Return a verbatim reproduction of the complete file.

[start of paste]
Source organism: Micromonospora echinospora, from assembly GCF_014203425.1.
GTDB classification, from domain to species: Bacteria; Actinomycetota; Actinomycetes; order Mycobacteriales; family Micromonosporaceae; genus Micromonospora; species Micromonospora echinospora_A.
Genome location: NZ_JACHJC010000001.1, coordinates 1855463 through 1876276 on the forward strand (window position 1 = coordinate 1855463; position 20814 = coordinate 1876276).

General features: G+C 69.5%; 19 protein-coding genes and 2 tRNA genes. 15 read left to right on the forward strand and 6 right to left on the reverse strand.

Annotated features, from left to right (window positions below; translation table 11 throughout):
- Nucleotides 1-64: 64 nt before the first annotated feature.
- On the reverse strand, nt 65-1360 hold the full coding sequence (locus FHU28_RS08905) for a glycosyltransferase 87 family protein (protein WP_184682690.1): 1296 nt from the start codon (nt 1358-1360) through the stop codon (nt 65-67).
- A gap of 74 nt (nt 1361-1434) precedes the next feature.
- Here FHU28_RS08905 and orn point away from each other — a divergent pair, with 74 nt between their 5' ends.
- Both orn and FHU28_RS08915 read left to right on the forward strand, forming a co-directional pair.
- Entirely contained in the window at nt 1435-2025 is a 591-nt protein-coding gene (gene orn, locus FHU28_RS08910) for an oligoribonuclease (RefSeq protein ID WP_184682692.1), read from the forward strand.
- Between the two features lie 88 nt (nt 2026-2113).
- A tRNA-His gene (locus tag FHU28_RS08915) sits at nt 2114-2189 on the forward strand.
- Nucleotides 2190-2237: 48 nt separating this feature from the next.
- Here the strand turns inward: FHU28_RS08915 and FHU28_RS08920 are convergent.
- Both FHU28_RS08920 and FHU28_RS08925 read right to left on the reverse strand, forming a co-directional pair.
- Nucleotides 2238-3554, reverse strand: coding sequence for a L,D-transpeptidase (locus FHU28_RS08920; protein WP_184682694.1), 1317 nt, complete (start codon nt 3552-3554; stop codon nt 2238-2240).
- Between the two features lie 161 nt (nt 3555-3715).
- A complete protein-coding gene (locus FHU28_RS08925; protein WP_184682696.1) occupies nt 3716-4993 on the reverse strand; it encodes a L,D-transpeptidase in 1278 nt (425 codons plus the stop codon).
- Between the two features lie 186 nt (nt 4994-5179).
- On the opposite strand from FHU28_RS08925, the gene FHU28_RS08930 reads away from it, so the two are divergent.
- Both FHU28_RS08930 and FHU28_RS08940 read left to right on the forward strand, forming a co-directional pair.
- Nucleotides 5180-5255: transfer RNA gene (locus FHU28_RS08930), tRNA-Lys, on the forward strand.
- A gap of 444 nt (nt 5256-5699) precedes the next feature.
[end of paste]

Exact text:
Source organism: Micromonospora echinospora, from assembly GCF_014203425.1.
GTDB classification, from domain to species: Bacteria; Actinomycetota; Actinomycetes; order Mycobacteriales; family Micromonosporaceae; genus Micromonospora; species Micromonospora echinospora_A.
Genome location: NZ_JACHJC010000001.1, coordinates 1855463 through 1876276 on the forward strand (window position 1 = coordinate 1855463; position 20814 = coordinate 1876276).

General features: G+C 69.5%; 19 protein-coding genes and 2 tRNA genes. 15 read left to right on the forward strand and 6 right to left on the reverse strand.

Annotated features, from left to right (window positions below; translation table 11 throughout):
- Nucleotides 1-64: 64 nt before the first annotated feature.
- On the reverse strand, nt 65-1360 hold the full coding sequence (locus FHU28_RS08905) for a glycosyltransferase 87 family protein (protein WP_184682690.1): 1296 nt from the start codon (nt 1358-1360) through the stop codon (nt 65-67).
- A gap of 74 nt (nt 1361-1434) precedes the next feature.
- Here FHU28_RS08905 and orn point away from each other — a divergent pair, with 74 nt between their 5' ends.
- Both orn and FHU28_RS08915 read left to right on the forward strand, forming a co-directional pair.
- Entirely contained in the window at nt 1435-2025 is a 591-nt protein-coding gene (gene orn, locus FHU28_RS08910) for an oligoribonuclease (RefSeq protein ID WP_184682692.1), read from the forward strand.
- Between the two features lie 88 nt (nt 2026-2113).
- A tRNA-His gene (locus tag FHU28_RS08915) sits at nt 2114-2189 on the forward strand.
- Nucleotides 2190-2237: 48 nt separating this feature from the next.
- Here the strand turns inward: FHU28_RS08915 and FHU28_RS08920 are convergent.
- Both FHU28_RS08920 and FHU28_RS08925 read right to left on the reverse strand, forming a co-directional pair.
- Nucleotides 2238-3554, reverse strand: coding sequence for a L,D-transpeptidase (locus FHU28_RS08920; protein WP_184682694.1), 1317 nt, complete (start codon nt 3552-3554; stop codon nt 2238-2240).
- Between the two features lie 161 nt (nt 3555-3715).
- A complete protein-coding gene (locus FHU28_RS08925; protein WP_184682696.1) occupies nt 3716-4993 on the reverse strand; it encodes a L,D-transpeptidase in 1278 nt (425 codons plus the stop codon).
- Between the two features lie 186 nt (nt 4994-5179).
- On the opposite strand from FHU28_RS08925, the gene FHU28_RS08930 reads away from it, so the two are divergent.
- Both FHU28_RS08930 and FHU28_RS08940 read left to right on the forward strand, forming a co-directional pair.
- Nucleotides 5180-5255: transfer RNA gene (locus FHU28_RS08930), tRNA-Lys, on the forward strand.
- A gap of 444 nt (nt 5256-5699) precedes the next feature.